The U.S. National Park Service, working in conjunction with the Van Alen Institute, has opened a unique architectural design competition in which they are inviting colleges of architecture across the country to re-envision the visitor center of the future. The NPS recognizes that times are changing, and that its approach for serving the needs of visitor in the past, may not be best well suited for the future. The challenge it faces is to integrate new technologies and design ideas, while remaining faithful to the traditional national park experience that travelers have come to know and love.
NPS Director Jonathan B. Jarvis recognizes that the concept of the modern park visitor center traces its origins back to the 1950’s, when it was seen as the gateway to the park that it served. He also points out that many travelers are now researching our park visits online and through a variety of mobile devices, which has changed the way we explore the national parks as well. Jarvis is quick to add “There is no question that people should be able to talk to a real park ranger but is the visitor center in its current form the best way to achieve this?”
The competition will officially get underway this fall, with teams from universities across the U.S. proposing new visitor centers that address design elements, as well as facility management and operations, for one of seven national parks. These parks were specifically chosen because they offer a variety of experiences to visitors, allowing architects to flex their creative muscles.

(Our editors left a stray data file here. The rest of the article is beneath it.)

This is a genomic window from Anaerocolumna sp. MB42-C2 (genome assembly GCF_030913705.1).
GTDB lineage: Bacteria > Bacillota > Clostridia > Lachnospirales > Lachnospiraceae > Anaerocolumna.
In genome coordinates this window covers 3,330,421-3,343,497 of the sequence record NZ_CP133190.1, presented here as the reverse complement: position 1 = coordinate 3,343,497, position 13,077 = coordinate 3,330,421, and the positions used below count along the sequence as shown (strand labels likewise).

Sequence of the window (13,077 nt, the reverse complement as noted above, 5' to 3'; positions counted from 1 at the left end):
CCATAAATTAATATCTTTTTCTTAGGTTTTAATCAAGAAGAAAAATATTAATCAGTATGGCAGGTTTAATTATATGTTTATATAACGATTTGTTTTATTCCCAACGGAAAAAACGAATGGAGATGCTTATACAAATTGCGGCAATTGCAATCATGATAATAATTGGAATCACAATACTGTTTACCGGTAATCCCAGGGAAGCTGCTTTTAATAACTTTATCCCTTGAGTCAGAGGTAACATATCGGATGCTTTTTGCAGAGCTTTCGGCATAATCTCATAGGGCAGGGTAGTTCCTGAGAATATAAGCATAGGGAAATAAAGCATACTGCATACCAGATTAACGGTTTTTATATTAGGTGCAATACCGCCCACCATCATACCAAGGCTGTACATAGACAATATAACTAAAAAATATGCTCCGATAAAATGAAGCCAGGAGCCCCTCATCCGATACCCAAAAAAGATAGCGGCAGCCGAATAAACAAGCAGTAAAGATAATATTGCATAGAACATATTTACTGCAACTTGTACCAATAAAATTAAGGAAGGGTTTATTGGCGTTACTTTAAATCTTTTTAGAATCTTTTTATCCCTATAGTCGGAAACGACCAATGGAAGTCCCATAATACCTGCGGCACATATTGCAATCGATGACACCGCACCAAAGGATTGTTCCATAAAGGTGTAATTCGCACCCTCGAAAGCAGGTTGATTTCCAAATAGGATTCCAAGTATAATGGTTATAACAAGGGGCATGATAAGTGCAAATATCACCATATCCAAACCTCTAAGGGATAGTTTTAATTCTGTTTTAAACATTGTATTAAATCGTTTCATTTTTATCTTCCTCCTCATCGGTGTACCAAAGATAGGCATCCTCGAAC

The parks that are included in the competition include: Hopewell Furnace National Historic Site, Pennsylvania; Civil War Defenses of Washington, D.C.; Biscayne National Park, Florida; Chattahoochee River National Recreation Area, Georgia; Nicodemus National Historic Site, Kansas; Valles Caldera National Preserve, New Mexico; San Juan Island Historical Park, Washington.
A national design advisory committee is being assembled to review the projects based on six criteria. Those criteria include: a reverence for place; engagement of all people; expansion beyond traditional boundaries; sustainability; informed decision-making; and an integrated research, planning, design, and review process. In December, the committee will narrow the selection down to seven teams who will be encouraged to continue working on their projects, with winners being announced, and shared online, next summer.
This is an opportunity for bright young minds to have a direct impact on the future of America’s national parks and how we interact with them. It should be interesting to see what develops from this.